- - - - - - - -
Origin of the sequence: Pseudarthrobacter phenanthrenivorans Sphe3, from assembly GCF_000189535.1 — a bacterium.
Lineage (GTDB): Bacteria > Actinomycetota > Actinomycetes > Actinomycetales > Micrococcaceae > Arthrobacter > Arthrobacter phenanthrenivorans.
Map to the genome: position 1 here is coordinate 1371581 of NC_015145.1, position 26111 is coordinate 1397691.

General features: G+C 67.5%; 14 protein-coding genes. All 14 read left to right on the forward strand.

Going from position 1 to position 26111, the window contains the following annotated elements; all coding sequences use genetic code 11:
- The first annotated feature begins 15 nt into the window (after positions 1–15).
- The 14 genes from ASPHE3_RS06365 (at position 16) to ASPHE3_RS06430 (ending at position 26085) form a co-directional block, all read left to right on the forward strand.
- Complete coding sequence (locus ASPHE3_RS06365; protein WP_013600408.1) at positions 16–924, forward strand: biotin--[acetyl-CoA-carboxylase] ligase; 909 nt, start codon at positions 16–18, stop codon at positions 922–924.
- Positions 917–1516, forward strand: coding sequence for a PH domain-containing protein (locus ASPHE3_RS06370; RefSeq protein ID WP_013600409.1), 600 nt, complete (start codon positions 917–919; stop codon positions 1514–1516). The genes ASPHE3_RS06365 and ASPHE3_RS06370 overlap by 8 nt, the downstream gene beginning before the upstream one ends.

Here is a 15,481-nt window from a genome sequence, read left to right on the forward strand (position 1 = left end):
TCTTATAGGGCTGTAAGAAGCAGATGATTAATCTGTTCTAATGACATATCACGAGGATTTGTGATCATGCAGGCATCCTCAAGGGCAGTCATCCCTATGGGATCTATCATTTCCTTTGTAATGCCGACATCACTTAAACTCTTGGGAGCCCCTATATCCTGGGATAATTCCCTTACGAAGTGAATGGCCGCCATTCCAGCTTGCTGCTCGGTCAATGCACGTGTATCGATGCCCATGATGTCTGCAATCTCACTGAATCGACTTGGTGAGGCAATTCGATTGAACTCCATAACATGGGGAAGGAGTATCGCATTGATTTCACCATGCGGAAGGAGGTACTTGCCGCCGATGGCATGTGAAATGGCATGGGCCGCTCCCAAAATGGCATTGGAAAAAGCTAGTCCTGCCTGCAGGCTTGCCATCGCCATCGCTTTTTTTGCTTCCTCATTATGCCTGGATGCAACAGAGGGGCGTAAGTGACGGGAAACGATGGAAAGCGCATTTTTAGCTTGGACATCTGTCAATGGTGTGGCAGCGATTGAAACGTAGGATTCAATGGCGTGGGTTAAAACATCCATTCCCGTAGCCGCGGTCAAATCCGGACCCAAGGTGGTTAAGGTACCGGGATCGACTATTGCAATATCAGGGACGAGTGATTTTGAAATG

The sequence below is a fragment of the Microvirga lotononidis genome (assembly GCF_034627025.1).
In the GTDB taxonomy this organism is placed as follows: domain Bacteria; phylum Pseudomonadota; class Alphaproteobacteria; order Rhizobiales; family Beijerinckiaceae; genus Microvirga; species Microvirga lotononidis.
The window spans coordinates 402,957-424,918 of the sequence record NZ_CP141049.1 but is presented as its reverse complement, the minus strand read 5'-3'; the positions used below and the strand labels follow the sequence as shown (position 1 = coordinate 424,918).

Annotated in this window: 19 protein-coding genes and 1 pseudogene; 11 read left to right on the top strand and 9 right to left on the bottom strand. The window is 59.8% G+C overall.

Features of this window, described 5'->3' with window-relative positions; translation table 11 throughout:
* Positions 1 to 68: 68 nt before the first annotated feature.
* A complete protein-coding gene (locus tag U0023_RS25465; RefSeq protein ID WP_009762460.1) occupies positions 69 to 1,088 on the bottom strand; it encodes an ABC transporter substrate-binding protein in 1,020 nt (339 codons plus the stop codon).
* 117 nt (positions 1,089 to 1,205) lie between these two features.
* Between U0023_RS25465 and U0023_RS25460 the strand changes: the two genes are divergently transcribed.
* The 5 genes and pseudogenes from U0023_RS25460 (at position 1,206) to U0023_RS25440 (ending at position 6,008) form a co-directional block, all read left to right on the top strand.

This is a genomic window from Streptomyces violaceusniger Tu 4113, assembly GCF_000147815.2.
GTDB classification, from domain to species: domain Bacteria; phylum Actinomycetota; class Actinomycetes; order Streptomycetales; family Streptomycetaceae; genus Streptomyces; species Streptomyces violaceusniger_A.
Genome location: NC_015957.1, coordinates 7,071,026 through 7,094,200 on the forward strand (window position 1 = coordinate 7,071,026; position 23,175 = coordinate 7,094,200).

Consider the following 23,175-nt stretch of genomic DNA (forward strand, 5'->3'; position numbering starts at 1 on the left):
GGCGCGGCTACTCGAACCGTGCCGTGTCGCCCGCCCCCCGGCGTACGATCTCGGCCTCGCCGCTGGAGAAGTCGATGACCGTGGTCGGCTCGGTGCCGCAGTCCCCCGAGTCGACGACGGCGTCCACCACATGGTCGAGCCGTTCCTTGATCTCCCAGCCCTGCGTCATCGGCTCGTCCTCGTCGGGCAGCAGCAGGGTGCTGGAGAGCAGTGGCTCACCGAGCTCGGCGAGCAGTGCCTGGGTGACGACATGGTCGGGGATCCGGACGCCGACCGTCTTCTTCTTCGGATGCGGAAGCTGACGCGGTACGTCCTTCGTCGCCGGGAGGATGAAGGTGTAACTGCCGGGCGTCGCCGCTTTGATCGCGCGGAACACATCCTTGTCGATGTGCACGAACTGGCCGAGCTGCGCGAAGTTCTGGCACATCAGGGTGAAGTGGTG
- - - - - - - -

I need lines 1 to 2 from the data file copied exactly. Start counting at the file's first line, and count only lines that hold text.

Origin of the sequence: Pseudarthrobacter phenanthrenivorans Sphe3, from assembly GCF_000189535.1 — a bacterium.
Lineage (GTDB): Bacteria > Actinomycetota > Actinomycetes > Actinomycetales > Micrococcaceae > Arthrobacter > Arthrobacter phenanthrenivorans.